Facebook Marketing for the Real World Business

By: Jack Winston

Many location-based businesses are not taking full advantage of what Facebook can offer them.   A business’ website and Facebook page are complementary online assets; one definitely does not replace the other.  

Most location-based companies have established some kind of website – at the very least providing contact information and hours of operation.  Real world businesses should definitely add their website to Google’s map listing so customers searching for businesses in a specific area can directly surf to your site from their localized search.  Customers tend to visit your website only when they are considering visiting – making it critical to clearly explain how to visit and provide reasons why they should visit soon.

On one level, a business Facebook page plays the same marketing role as a website if it is only used as a virtual storefront explaining the basics of how and why of doing business with them.  But the real value of marketing on Facebook is when a business can create an ongoing communication channel to their customers and to their customers’ friends.   With 600-700M global Facebook users spending an increasing amount of their online time on the social networking site (check out this infographic), it is critical for businesses to consider how to leverage their Facebook page.  For those real world businesses looking to establish or take better advantage of their Facebook presence, we offer these 6 steps:

Step 1:  Build a page and establish your place in the world.  It is free and relatively easy.  Build your basic Facebook page, link it to your address, and start filling in the basics of who you are with a straightforward description embellished with pictures, video, and links to any other online content sources your may have (website, blog, twitter account, etc…)

Step 2:  Start developing Facebook oriented content.  Keep your site fresh and interesting – even in the beginning when you don’t have many customers following (i.e. “Liking” you).   The more interesting stuff you have on your Facebook page, the more likable you will be when customers first visit you.  Generating content that is both interesting and appropriate to your business can be challenging at first.  Fill your news feed with announcements on promotions, specials or events at your location.  Leverage the fact you are a real world business to post photos or videos of interesting activity at your stores.  Explore the zillions of Facebook business apps – from surveys to sweepstakes to interactive games -  to see what else may be appropriate for your business.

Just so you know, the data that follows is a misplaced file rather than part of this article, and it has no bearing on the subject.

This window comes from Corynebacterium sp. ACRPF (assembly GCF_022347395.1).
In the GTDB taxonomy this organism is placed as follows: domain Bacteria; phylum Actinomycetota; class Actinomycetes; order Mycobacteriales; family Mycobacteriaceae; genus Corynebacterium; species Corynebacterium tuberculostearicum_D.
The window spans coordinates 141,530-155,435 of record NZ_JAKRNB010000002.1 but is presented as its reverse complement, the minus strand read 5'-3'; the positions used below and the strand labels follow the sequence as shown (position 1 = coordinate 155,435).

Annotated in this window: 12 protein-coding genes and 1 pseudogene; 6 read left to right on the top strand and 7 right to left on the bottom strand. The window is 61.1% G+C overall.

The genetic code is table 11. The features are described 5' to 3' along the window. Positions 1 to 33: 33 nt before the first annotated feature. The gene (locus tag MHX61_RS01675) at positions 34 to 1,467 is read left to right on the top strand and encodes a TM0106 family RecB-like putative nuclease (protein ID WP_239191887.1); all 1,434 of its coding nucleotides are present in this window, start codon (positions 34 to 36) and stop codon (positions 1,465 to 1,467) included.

Step 3:  Get visitors to “Like” you from your Facebook page.   There is a lot of value in getting people to “Like” you.  You get advertised to their friends when they click your “Like” button and you can get back in touch with them later by posting content to their news feeds.   While there are services that claim to let you buy “Likes”, you should focus on being more likable by making sure any visitors to your page are greeted with interesting and valuable content or offers.  Generate visitors by promoting your Facebook presence on your website and promotional emails, and by promoting your page to mobile Facebook users visiting your location.  Don’t be afraid to ask visitors to “Like” you or even offer something in exchange for them to “Like” you.  Note that while you may have a Facebook “Like” button on your website (as opposed to the “Like” button on your Facebook page), customers clicking this button will post the event to their newsfeed, but you will not be able to post new content to their newsfeeds from your Facebook page.

Step 4: Get visitors to check-in.  In addition to “Likes”, you can ask visitors at your physical location to check-in using their mobile Facebook app on their smart phone.  Check-ins also get broadcast to the friends of each visitor (on average, each Facebook user has 120 friends).  In addition, monitoring check-ins give incredible data on customer traffic patterns and opens up a channel for running on-location promotions and loyalty rewards programs.  Just as with “Likes” you should consider asking your customers to check-in in return for something.

Step 5: Start the communication with your customers.  Make sure you retain the interest of people who have “Liked” your business by offering exclusive content or deals not available to everyone else.  Build relationships by soliciting feedback on your business and report back how you are acting on the advice you get.  There are many apps businesses can use to develop new channels of communication on their Facebook page including surveys, interactive calendars, reviews, and Facebook Deals.  The most important element of developing communication is to keep up a consistent flow of valuable and engaging content. 

While it takes some time and creativity, Facebook pages can add a new dimension to the real world business’ marketing program.

Increasing participation in on-location social media platforms like Facebook is a focus of Bozuko and we are really looking forward to telling you more about what we can do for your business.

To keep up to date on our progress, please subscribe to our blog, follow us on Twitter, or connect with us on Facebook.

  • http://blog.bozuko.com/2011/06/14/why-facebook-%e2%80%9clikes%e2%80%9c-and-other-social-endorsements-are-important-to-the-location-based-business/ Why Facebook “Likes“ and other social endorsements are important to the location based business

    [...] In our last post, we discussed the role of “Likes” in an overall Facebook marketing strategy.  The ability to establish a channel of communication to customers’ Facebook news feeds is of enormous value to a business trying to engage its customer base. [...]